What Every Business Should Know About Export Violations.

The one thing you need to know about export violations is this: Yes, it can happen to you.

Many businesses think that it can’t, or won’t, be something that will affect them.The truth of the matter is that confidence is no replacement for solid and robust compliance systems and processes.

Ignorance won’t be a justification for being out of date with the latest regulations and the regulatory agencies don’t care if you’re having a bad day and forget to complete the correct paperwork.

Throughout our website, you’ll see regular references to the penalties that businesses face for compliance failures. This isn’t a shock tactic or a way of scaring people into using our services, it is merely our commitment to ensuring that anyone who is interested in exporting, or currently exports, from the U.S., is aware of the risks they take if they do not abide by the regulations.

Here we look at two recent examples of businesses who have been penalized for failure to comply with the regulations and what it meant for them:

 

57 Month prison sentence for conspiring to export specialty metals without a license

A 57-month prison sentence was given to Erdal Kuyumcu following a guilty plea related to the attempted export of specialty metals from the U.S. to Iran. The metals, which have military and nuclear applications, were due to be sent without a license to Turkey before being shipped retransferred to Iran.

Kuyumcu also conspired to obtain 1000 pounds of the metals from U.S. suppliers as part of the compliance failure. He attempted to use coded language to hide the true recipient of the intended shipments so as to avoid incrimination.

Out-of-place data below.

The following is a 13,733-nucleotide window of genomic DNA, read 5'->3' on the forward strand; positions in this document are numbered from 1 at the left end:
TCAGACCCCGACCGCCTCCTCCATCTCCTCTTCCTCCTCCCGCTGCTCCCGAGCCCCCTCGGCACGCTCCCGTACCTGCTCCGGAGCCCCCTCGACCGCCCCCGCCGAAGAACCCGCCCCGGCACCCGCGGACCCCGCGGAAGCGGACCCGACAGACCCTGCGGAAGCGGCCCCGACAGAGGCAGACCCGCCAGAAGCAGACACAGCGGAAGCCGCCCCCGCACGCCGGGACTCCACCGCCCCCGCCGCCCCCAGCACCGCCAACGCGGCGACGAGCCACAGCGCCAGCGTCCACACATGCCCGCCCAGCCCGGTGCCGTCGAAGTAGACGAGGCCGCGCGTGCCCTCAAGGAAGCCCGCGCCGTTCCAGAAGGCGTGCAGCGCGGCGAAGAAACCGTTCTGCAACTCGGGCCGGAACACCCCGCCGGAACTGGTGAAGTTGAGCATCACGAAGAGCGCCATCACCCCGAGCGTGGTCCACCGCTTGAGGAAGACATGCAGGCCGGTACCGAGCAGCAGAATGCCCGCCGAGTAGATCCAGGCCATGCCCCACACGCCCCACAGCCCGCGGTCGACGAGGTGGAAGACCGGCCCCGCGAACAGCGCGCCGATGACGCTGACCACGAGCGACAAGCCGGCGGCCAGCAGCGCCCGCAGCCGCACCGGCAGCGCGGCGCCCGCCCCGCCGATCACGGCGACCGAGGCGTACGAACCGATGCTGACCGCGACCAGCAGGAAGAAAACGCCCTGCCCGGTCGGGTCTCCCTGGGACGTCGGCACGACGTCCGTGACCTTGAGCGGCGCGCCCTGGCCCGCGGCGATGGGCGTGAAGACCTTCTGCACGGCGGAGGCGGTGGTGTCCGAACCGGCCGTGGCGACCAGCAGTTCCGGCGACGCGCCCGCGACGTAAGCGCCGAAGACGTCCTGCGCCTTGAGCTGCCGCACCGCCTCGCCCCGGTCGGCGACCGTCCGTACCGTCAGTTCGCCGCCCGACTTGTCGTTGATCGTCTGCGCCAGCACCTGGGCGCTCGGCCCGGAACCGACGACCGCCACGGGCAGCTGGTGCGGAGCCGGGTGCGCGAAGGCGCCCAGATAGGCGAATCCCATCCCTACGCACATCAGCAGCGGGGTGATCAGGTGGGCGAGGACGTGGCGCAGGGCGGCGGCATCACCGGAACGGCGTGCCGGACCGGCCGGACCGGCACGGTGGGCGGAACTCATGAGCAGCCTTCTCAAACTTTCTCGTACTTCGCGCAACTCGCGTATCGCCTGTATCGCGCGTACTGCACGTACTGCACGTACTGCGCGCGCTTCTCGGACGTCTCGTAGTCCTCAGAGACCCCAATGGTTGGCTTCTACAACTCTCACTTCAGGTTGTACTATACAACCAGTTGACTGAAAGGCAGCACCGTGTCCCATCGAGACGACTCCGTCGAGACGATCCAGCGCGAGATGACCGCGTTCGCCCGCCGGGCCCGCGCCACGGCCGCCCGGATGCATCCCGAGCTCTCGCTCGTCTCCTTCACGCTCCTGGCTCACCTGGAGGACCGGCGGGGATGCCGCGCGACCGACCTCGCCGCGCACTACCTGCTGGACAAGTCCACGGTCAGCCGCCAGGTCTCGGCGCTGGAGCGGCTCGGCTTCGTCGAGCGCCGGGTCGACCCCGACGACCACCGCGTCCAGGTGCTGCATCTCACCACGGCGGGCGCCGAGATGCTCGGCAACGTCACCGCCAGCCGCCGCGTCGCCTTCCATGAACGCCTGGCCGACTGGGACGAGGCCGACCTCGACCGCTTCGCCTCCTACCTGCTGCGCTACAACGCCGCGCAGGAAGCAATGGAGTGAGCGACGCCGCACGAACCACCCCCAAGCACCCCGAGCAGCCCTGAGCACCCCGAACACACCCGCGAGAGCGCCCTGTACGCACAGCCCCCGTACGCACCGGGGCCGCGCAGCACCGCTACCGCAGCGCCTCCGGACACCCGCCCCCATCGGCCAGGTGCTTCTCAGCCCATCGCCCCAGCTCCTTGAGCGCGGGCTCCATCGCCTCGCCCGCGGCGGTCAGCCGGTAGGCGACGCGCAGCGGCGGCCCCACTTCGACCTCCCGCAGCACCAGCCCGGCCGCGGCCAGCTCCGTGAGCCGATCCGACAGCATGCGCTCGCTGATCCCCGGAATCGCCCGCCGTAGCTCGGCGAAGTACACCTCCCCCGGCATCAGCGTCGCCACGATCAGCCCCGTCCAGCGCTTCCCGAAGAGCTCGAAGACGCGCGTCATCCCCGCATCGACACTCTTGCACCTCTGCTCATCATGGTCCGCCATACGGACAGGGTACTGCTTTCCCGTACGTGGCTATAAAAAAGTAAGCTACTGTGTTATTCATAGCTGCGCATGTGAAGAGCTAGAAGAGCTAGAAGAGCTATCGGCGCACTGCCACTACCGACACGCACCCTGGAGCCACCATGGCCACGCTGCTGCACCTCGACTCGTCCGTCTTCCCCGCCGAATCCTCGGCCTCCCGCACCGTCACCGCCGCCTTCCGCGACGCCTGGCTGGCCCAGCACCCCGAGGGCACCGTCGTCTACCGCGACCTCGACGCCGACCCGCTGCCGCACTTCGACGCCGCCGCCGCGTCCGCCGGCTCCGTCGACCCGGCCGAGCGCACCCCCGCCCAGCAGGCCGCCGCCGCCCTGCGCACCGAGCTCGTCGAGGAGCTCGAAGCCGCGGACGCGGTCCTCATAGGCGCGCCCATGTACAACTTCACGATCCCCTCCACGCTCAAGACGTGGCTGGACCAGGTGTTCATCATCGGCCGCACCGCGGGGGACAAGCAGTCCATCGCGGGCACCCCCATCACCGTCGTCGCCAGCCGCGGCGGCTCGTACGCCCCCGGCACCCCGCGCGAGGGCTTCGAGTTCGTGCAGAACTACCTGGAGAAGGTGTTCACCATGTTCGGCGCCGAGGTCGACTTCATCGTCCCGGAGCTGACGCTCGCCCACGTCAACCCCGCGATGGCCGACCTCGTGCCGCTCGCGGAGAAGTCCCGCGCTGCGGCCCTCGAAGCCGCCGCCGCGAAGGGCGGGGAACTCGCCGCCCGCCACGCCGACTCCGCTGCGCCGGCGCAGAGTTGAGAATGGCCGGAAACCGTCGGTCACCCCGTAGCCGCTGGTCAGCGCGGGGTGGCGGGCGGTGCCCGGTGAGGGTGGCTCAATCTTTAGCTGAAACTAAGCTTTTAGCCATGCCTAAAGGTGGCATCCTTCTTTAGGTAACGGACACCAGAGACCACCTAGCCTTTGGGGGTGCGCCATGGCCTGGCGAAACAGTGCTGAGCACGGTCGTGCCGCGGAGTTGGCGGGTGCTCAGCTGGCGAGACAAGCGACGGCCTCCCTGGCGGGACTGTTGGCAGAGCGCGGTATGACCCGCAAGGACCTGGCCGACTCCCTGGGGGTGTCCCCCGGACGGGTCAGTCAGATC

Ahead of the sentencing a 20-year prison sentence and $1 million fine were potential outcomes. The harsh penalties reflect the severity of the crime as the metals are regulated by the U.S. Department of Commerce to combat nuclear proliferation and terrorism. Read the full article here.

 

Three years in prison, three years of supervised release, and a five-year export ban

Ambar Esthela Morales received a three-year prison sentence on 23 March 2016 for ‘knowingly and willingly attempting to export’ nearly 8000 rounds of ammunition to Mexico without the appropriate U.S. Department of State licenses.

Morales failed to obtain an export license for the ammunition which is classified under Category I of the United States Munition List.

As a result of this violation and in addition to the penalties above, the Bureau of Industry and Security revoked Morales’ export privileges for a period of 5 years and revoked all licenses issued to Morales. Read the full article here.

Compliance program failures can and do happen. It could be that the compliance documentation your staff refer to is out of date, you make a genuine error and only find out about it later, or the person who usually handles your export documentation is off sick and it falls to someone who isn’t experienced. Regardless of the situation, the examples above demonstrate the severity of compliance failures.

At Trade Consulting Services we help businesses to export with confidence. If you are about to start exporting, or are a current exporter but have questions about your compliance, and want peace of mind for your operations, speak to us today. We can handle individual aspects of your export program, the whole process, or provide training to give you and your staff the tools you need to manage it internally.

 

View Our Services for more information or call us at 214-810-0204.

1 Comment

  • mcdooglederek

    I like how you said that ignorance won’t be a justification for being out of date with the latest regulations. My boss is doing some research to learn more about what he needs to do to export his products to different countries. I will share this article with him so he is aware of export violations and that the best way to deal with it is to hire a professional.

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